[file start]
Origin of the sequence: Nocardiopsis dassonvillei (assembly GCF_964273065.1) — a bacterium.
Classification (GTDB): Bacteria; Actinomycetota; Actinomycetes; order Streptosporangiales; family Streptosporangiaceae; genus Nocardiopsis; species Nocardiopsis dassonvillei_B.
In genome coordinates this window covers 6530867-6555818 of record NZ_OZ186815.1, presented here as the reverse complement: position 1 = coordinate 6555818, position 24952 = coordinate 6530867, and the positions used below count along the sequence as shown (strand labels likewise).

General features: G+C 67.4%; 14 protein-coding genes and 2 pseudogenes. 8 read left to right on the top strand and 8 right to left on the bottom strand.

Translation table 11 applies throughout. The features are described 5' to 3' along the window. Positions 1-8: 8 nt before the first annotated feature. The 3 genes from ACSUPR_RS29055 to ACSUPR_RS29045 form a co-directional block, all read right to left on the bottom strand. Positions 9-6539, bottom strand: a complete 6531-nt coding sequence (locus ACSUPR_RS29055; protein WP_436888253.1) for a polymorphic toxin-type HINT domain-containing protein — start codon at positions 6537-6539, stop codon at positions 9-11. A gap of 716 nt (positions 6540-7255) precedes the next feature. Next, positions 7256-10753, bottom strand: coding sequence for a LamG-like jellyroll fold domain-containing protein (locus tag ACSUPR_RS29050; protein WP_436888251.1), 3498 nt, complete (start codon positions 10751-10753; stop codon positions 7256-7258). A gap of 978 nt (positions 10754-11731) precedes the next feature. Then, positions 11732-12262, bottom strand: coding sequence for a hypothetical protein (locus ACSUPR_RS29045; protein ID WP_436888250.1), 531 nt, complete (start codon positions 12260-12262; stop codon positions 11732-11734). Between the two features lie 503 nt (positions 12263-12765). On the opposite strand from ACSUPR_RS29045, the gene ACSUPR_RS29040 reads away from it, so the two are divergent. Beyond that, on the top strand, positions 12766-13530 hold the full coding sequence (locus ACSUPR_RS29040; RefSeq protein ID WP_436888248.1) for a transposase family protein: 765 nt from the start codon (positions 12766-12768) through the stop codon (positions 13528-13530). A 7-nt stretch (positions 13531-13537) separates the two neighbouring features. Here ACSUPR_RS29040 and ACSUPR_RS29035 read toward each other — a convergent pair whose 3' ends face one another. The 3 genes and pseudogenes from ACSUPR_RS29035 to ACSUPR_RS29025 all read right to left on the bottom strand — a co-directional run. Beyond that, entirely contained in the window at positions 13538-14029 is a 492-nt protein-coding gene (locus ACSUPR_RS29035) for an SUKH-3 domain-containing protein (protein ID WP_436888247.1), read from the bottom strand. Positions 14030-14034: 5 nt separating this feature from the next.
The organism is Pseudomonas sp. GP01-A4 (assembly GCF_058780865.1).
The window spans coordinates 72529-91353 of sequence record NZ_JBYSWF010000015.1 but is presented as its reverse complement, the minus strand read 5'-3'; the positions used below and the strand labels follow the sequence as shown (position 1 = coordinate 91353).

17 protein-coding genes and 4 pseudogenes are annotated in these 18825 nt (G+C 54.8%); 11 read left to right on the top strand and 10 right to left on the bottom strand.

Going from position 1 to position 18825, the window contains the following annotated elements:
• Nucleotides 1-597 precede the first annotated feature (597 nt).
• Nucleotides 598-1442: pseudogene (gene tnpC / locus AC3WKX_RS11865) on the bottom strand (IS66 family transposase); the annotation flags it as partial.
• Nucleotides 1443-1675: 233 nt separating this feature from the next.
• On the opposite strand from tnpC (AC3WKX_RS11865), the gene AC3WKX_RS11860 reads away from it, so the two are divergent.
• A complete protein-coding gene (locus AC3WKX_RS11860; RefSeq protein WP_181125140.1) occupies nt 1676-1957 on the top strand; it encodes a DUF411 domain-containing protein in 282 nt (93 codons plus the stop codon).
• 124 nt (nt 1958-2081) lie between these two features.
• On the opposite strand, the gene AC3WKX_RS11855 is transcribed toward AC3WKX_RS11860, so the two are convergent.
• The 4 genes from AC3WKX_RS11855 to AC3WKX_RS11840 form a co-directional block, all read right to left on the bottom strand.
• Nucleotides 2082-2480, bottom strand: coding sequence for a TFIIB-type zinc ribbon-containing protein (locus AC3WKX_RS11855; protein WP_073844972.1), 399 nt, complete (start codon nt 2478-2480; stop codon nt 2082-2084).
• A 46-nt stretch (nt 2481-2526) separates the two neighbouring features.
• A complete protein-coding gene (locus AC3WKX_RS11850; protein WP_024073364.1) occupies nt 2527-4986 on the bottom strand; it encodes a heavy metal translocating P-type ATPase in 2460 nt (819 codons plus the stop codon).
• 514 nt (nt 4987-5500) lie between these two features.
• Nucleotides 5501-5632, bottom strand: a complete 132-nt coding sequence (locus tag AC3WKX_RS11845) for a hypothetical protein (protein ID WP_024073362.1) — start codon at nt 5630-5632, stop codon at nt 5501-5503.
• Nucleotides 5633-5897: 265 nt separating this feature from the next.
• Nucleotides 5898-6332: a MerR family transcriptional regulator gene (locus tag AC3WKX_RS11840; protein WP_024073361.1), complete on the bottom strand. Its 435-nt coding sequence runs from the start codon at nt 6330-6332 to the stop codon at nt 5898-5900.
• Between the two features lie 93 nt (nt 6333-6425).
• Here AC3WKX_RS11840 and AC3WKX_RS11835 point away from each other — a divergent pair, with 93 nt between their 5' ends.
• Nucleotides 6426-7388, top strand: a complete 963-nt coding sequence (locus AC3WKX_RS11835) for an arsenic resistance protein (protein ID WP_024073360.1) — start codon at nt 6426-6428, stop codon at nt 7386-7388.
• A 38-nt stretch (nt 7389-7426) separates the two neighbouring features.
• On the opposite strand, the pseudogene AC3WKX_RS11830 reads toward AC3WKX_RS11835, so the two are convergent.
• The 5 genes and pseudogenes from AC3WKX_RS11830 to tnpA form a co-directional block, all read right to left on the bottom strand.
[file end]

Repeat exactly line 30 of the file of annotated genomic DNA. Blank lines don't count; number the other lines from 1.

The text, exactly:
• The 5 genes and pseudogenes from AC3WKX_RS11830 to tnpA form a co-directional block, all read right to left on the bottom strand.